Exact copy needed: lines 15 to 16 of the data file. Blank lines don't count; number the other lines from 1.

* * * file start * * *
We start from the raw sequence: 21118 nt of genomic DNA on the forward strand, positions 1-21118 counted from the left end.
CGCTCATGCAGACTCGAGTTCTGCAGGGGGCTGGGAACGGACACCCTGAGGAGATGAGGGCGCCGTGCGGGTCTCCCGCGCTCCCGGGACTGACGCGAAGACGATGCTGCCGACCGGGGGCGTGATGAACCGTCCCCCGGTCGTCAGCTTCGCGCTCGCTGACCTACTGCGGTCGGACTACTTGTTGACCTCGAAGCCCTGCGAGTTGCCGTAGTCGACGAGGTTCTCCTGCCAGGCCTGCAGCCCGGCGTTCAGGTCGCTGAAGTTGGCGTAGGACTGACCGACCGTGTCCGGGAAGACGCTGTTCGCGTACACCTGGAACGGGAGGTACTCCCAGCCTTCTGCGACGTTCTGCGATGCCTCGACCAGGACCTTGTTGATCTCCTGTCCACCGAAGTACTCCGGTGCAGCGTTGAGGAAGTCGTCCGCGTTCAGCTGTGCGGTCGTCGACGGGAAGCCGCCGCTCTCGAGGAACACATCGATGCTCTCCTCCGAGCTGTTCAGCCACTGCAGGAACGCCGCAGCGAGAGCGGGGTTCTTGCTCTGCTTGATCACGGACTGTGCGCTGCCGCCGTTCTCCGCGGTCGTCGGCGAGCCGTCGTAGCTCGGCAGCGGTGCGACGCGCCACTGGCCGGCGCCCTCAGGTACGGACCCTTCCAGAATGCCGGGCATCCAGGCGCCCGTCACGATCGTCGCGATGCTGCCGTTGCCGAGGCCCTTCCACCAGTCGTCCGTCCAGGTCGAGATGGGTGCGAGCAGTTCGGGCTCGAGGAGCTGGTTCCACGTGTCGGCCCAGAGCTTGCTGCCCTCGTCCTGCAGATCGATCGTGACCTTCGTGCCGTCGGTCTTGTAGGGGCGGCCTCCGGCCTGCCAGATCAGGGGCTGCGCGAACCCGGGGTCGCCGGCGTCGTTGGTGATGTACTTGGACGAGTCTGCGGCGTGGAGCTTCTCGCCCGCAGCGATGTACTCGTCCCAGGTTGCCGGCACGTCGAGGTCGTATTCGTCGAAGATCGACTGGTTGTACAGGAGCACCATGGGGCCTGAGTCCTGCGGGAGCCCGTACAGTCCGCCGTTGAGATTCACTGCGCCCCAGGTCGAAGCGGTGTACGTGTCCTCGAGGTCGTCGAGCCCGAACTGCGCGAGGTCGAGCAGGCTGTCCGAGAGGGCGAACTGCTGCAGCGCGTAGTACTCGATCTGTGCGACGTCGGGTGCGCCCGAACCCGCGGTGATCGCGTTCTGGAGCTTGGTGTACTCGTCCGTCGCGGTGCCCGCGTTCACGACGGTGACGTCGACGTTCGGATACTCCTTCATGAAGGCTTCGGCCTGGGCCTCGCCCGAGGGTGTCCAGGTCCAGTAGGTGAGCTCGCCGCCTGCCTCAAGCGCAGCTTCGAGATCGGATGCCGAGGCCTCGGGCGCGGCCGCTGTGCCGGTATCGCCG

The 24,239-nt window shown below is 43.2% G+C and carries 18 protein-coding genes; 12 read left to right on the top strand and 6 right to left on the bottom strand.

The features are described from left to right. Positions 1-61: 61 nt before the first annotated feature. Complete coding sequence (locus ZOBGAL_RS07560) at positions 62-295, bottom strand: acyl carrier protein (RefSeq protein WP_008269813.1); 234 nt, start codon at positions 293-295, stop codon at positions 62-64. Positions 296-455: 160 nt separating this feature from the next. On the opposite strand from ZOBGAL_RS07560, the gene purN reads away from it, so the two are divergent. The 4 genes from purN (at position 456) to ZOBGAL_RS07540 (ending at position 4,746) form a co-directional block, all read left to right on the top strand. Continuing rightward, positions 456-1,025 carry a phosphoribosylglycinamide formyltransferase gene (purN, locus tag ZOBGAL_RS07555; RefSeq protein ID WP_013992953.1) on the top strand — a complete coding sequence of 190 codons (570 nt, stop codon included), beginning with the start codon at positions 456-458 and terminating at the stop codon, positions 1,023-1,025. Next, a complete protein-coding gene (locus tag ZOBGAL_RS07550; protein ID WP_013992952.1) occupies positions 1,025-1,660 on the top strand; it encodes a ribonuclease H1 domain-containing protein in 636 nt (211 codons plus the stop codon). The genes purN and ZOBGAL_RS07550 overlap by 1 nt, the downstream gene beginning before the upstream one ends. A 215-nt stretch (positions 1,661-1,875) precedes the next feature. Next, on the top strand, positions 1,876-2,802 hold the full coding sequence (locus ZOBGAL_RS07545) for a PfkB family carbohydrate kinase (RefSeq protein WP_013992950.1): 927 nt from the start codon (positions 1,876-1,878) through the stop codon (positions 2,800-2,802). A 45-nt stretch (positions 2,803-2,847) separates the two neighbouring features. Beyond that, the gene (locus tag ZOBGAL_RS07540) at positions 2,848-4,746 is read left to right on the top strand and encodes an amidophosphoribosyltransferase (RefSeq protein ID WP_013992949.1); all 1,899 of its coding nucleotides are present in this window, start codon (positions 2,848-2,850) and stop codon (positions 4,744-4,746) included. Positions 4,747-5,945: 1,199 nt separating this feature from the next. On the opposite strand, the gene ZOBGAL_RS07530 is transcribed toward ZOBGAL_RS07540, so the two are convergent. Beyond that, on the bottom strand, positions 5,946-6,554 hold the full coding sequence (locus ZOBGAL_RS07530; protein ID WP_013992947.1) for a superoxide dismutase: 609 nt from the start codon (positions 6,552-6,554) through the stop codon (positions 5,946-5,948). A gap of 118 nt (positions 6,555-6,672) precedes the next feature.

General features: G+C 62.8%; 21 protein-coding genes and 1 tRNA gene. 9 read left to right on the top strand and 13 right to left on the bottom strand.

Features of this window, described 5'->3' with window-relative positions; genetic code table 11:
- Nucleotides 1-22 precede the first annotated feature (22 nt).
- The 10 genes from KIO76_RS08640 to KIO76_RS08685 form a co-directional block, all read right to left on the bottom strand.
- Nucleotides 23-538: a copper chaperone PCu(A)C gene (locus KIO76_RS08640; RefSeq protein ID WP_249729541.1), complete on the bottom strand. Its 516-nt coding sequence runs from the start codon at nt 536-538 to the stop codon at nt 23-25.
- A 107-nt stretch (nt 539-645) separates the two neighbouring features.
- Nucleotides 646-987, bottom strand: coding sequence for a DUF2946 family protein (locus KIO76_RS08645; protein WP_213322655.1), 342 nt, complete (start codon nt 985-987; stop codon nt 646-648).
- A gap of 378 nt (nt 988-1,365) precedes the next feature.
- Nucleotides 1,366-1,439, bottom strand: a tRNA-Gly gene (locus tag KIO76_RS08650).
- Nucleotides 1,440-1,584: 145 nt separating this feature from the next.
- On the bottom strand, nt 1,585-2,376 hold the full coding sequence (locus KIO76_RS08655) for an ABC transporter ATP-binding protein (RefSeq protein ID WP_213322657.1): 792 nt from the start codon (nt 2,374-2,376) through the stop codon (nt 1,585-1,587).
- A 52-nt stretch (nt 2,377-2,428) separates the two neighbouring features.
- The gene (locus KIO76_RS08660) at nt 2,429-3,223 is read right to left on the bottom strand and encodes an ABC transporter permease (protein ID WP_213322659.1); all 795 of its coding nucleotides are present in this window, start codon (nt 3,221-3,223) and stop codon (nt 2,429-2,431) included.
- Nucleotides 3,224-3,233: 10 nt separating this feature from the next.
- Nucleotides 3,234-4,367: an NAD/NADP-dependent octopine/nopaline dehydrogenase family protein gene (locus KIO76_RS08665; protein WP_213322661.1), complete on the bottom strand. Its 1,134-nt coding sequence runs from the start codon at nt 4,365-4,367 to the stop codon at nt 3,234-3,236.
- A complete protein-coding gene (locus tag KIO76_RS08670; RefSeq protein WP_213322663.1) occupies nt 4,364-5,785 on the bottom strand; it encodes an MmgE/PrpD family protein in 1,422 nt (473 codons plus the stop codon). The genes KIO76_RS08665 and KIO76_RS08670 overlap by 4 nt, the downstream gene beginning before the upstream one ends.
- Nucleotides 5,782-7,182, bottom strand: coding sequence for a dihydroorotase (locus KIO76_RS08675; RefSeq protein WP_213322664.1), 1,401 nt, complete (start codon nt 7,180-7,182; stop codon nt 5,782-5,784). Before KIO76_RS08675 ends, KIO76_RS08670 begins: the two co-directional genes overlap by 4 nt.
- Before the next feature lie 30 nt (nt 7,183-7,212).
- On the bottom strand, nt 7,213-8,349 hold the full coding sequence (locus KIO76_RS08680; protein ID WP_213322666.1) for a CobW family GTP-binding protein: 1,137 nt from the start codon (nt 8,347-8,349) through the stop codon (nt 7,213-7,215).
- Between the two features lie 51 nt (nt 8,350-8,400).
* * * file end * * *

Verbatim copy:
- On the bottom strand, nt 1,585-2,376 hold the full coding sequence (locus KIO76_RS08655) for an ABC transporter ATP-binding protein (RefSeq protein ID WP_213322657.1): 792 nt from the start codon (nt 2,374-2,376) through the stop codon (nt 1,585-1,587).
- A 52-nt stretch (nt 2,377-2,428) separates the two neighbouring features.